The choice to use this data is left entirely to the Wikiquote community—future changes to the wiki software will only provide an option to retrieve information from Wikidata if desired.

Wikidata also offers sister projects the ability to manage sitelinks (aka as interwiki links) in one, centralized place. For all sister projects, sitelinks serve as a replacement for a previous system of interlanguage links that was used to link from a page in one language on Wikiquote to an equivalent page in another language, for example the English Wikiquote page on agonosticism to the Finnish Wikiquote page Agnostismi. These interlanguage links used to be stored locally on each Wikiquote page in the wikitext and maintained separately in each language so that if the name of a page changed or was moved, then pages in each language would need to have their links updated to reflect the changes. Sitelinks thereby improve upon this system by having everything stored and managed in Wikidata from an item page, in this case agnosticism (Q288928).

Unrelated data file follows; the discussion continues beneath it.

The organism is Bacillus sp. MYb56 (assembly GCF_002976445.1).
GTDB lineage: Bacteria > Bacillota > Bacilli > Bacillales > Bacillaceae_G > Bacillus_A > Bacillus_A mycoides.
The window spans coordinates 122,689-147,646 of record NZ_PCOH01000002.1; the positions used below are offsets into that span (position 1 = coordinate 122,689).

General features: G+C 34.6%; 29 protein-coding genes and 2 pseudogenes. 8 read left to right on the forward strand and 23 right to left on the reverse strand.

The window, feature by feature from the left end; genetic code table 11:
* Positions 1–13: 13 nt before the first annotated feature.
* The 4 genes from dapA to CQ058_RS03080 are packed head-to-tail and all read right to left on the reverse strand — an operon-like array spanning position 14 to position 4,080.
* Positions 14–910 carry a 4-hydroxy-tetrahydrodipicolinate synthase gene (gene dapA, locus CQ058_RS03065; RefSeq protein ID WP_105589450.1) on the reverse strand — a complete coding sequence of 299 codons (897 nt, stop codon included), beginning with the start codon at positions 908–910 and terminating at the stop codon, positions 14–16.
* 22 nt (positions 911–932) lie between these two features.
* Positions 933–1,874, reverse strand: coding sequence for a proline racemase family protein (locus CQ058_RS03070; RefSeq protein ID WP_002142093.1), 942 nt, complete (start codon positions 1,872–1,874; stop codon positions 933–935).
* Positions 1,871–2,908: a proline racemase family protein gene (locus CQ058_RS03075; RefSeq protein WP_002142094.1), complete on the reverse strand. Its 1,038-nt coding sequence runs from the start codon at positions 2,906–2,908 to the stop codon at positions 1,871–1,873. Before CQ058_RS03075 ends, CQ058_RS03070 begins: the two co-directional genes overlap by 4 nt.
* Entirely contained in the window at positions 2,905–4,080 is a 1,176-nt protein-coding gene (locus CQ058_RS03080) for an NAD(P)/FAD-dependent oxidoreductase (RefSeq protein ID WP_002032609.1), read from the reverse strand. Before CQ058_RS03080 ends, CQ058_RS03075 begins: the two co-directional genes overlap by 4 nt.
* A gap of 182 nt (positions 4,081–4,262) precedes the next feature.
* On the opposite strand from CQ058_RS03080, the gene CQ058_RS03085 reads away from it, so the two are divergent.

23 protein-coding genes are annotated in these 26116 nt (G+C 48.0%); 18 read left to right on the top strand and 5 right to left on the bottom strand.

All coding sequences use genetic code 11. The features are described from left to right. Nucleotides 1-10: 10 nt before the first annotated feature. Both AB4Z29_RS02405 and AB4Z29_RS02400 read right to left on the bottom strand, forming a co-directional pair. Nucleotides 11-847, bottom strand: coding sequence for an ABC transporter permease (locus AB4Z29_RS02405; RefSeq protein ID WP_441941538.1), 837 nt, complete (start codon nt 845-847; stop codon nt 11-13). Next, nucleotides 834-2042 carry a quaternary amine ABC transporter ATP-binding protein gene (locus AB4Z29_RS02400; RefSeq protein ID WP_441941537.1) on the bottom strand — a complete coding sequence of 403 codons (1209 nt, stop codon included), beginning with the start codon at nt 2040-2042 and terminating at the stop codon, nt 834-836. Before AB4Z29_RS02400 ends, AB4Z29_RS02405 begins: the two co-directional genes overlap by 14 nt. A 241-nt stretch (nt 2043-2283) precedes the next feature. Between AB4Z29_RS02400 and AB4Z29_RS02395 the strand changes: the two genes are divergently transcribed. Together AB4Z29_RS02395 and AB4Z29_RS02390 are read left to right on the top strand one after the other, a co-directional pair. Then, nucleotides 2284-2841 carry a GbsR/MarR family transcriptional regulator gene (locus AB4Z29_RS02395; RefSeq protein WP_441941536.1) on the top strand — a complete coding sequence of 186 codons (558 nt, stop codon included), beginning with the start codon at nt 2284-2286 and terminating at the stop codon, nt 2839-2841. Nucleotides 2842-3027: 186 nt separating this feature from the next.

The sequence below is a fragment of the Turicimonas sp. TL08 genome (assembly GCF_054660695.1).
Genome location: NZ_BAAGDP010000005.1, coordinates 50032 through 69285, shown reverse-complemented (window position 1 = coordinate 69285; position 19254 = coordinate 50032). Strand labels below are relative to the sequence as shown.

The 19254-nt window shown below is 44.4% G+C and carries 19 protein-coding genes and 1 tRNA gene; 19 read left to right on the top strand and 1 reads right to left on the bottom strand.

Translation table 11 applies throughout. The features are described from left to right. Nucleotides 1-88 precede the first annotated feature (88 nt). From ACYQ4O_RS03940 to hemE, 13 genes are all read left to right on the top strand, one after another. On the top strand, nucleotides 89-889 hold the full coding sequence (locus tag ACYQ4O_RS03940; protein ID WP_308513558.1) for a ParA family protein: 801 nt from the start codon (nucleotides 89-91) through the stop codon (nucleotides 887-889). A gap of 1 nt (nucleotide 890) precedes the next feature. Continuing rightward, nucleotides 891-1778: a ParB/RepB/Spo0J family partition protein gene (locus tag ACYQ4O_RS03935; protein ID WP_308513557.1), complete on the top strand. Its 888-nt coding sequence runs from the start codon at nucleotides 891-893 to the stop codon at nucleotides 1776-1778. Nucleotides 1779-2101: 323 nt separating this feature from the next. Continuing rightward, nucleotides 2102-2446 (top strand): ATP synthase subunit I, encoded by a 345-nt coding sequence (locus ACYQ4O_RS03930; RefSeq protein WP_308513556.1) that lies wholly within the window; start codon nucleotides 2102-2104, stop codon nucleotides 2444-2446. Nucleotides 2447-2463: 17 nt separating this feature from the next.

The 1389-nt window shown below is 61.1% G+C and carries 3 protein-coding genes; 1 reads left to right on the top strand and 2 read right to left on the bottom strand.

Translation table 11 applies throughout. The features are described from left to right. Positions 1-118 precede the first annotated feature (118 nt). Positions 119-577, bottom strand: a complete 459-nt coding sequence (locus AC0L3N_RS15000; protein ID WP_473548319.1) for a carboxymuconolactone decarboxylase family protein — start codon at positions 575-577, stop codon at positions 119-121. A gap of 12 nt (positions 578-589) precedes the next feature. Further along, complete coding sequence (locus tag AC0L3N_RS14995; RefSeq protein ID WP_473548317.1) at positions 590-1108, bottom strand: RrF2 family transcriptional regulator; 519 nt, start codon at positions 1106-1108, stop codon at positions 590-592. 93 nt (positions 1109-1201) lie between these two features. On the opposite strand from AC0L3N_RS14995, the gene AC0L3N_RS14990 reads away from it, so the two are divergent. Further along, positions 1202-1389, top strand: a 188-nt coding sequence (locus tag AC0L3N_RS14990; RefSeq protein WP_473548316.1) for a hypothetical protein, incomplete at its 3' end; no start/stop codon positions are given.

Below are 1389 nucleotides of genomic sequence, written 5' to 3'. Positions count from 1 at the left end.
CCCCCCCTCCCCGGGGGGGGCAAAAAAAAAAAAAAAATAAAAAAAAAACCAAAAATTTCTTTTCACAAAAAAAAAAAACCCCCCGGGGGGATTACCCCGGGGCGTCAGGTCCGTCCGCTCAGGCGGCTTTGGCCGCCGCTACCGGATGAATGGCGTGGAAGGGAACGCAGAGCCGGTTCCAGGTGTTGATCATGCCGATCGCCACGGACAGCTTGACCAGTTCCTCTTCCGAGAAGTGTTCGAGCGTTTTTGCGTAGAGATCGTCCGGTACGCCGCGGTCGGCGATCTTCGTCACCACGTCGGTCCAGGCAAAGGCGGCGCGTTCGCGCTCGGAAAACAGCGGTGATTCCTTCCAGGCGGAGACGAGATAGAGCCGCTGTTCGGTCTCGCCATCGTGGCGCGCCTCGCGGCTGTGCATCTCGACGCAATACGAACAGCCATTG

It is still possible, however, to keep the links in the wikitext and completely suppress all Wikidata links by using the magicword {{noexternallanglinks}} if desired. The magic word also supports suppression of only specific languages, in the form of {{noexternallanglinks:es|fr|it}} which would suppress only the Spanish, French, and Italian links.